06:37 AM

IBM research labs foresaw the disruption from the PC

It is the 25 year anniversary of the PC and I have long wondered if the industry standard technologies that resulted from the PC revolution were accidental because the computer industry strongly favored proprietary technologies. It was good to discuss this subject when I recently met with IBM's top strategist, Irving Wladawsky-Berger.

We talked about the disruptive effect of the PC technology. It disrupted huge sectors in the computing industry, nearly all the minicomputer and mainframe companies were put out of business or disappeared through acquisitions. Even IBM barely survived--it had to reinvent itself as an IT services company.

There are many definitions of a disruptive technology, but to me, a disruptive technology is something which disrupts the business models of large numbers of companies. You can see the train wreck happening in front of you, but you cannot get out the way. Just like the minicomputer companies could see what was happening, but they couldn't change course, or downsize fast enough.

Mr Wladawsky-Berger said that it was IBM's research labs, the largest in the world, that helped save the company. "In labs, we were able to see a few years ahead and we could predict the disruptive effect of the PC but our management wasn't able to react fast enough."

He said that making the necessary changes at IBM, the cuts in staff and projects was very difficult to do. "People talk about having to 'eat your children' but those people clearly have no children of their own," he said.

I agree, as a father of two fantastic kids my instincts are to protect them as much as I can, and I can see how that kind of emotional involvement in business ventures, the people you work with, the communities created, makes it so tough to make the hard decisions.

I remember chatting with Ed Zander, the first interview since he left as president of Sun Microsystems. He said the worst thing about his job was laying off people at Sun, following the dotcom dotbust. Sun had never been in that position before, its culture was one of fast paced growth and loyalty to staff.

Mr Wladawsky-Berger said that this was why Lou Gerstner, an outsider, was brought in to run IBM. I read Mr Gerstner's account of those times in his excellent book, "Who says elephants can't dance?" He became the most unpopular person in the company, not to mention the loneliest job, but he had to be incredibly rigorous and disciplined in his ten-year-long transformation of IBM, in response to the incredible disruption wrought by PC technologies.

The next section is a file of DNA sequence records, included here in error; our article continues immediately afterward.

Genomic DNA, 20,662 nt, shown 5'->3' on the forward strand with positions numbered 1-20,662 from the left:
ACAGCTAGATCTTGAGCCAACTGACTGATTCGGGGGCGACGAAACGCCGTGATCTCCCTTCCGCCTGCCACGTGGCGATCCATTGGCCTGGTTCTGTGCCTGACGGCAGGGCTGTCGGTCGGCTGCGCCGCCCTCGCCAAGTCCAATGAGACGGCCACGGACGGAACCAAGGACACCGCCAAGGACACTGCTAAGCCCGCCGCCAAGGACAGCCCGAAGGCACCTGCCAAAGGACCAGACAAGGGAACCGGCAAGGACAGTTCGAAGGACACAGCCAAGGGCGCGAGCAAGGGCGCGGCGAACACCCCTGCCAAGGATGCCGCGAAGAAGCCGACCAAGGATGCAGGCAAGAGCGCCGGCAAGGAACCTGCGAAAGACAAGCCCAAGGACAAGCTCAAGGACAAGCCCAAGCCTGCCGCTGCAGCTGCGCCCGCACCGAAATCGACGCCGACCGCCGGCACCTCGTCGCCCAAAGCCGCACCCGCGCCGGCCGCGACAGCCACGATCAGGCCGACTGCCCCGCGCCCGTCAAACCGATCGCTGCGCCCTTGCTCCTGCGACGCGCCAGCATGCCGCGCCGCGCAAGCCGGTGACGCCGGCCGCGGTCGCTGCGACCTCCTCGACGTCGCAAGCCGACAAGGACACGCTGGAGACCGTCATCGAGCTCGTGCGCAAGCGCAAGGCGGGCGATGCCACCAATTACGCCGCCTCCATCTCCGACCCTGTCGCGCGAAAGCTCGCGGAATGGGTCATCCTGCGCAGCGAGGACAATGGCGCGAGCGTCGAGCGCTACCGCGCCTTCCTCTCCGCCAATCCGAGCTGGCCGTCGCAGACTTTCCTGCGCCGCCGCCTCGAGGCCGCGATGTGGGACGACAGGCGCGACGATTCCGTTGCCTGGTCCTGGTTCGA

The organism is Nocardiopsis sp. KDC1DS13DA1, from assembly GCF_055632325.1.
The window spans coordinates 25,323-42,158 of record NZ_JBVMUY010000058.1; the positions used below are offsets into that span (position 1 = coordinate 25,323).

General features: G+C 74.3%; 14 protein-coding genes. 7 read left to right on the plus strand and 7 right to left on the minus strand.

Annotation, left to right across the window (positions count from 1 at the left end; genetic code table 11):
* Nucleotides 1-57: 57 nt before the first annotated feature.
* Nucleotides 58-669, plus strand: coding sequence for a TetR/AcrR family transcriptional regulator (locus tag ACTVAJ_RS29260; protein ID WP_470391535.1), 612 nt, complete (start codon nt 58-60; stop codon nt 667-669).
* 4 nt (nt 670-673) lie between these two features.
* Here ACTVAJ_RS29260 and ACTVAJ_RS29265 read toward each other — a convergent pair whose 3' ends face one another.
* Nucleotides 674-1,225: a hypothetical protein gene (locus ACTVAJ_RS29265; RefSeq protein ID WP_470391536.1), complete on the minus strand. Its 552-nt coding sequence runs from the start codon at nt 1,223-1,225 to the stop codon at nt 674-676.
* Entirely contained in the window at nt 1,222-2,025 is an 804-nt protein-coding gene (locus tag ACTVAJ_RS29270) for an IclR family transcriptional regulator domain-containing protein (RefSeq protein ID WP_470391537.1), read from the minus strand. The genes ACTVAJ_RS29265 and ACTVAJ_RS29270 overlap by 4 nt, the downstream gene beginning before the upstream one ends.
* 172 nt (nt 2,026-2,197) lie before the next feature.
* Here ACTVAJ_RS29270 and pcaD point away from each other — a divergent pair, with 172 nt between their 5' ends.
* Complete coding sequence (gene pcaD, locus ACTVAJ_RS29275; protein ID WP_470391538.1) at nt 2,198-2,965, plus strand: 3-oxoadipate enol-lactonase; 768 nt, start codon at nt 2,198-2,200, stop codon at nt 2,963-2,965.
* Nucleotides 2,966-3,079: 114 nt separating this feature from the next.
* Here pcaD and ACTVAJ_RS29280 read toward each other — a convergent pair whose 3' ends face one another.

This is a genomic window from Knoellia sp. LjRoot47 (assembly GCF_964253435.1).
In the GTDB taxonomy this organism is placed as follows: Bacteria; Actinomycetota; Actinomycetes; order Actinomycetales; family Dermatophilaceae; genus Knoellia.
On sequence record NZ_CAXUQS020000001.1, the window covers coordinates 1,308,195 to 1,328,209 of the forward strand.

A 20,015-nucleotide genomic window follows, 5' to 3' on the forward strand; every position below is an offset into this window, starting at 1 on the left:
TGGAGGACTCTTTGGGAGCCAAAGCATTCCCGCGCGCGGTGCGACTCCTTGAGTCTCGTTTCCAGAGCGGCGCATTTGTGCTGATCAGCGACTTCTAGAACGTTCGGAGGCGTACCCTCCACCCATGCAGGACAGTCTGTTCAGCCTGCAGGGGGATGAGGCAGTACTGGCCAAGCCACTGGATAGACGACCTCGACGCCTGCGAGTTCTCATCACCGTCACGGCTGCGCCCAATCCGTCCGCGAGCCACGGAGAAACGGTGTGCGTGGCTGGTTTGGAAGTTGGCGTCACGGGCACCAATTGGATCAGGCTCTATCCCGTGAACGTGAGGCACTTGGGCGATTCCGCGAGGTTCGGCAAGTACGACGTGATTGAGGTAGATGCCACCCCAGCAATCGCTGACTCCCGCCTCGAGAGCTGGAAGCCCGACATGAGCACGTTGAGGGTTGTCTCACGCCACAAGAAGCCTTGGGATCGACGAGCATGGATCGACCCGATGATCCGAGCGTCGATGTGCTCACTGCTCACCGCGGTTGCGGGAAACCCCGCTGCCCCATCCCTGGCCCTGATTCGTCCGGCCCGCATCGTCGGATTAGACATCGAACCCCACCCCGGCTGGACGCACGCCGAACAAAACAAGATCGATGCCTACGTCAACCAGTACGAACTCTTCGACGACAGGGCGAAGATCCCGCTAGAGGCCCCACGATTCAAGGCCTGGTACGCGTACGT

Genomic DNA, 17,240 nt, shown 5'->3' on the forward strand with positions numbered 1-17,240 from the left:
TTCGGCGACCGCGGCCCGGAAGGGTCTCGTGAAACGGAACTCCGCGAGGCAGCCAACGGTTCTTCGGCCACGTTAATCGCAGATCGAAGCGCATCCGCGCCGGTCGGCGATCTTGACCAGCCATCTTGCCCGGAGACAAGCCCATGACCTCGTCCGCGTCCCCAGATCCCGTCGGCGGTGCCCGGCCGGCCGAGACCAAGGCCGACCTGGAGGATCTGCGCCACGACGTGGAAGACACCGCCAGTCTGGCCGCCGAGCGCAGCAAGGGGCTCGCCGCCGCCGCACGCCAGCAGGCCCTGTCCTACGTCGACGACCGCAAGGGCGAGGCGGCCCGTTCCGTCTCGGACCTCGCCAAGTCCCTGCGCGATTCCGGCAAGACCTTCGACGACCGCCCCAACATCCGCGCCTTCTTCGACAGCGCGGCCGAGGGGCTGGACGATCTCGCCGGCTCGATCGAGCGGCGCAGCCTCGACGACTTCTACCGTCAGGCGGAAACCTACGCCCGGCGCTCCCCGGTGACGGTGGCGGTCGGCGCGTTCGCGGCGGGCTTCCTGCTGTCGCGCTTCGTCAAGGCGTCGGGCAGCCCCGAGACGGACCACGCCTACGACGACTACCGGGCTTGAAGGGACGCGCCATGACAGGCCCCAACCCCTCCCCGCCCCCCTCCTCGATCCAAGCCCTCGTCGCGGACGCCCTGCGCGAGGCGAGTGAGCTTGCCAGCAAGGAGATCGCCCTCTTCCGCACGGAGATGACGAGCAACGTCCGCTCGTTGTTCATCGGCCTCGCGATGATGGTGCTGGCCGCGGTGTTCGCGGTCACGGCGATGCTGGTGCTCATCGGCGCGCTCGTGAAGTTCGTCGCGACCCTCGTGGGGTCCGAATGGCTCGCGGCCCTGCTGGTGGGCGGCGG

I asked about the PC standards created, the fact that IBM choosing off-the-shelf components and software for its IBM PC, created an open industry platform that spawned a massive industry. Up until then, proprietary computer systems were the way the computer industry made money, lots of it.

Mr Wladawsky-Berger said that IBM used off-the-shelf technologies to create the PC platform precisely because it did not take the threat from the PC seriously. "We dealt with big, complex computer systems, our management did not look to the PC as something that could seriously challenge our business."

But the researchers in IBM's labs did see the writing on the wall and eventually that message was recognized. IBM had a large enough business base that gave it time to make the changes needed for survival. Others didn't have the same solid customer base to enable such a transition.

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Please see SVW: Thoughtleader: lunch with IBM's top strategist Irving Wladawsky-Berger

Irving blog: A collection of observations, news and resources on the changing nature of innovation and the future of information technology.

Business as a Complex, Continuously Evolving System

Reflections on blogging - one year later

SVW: The remaking of IBM: A chat with IBM chief strategist Irving Wladawsky-Berger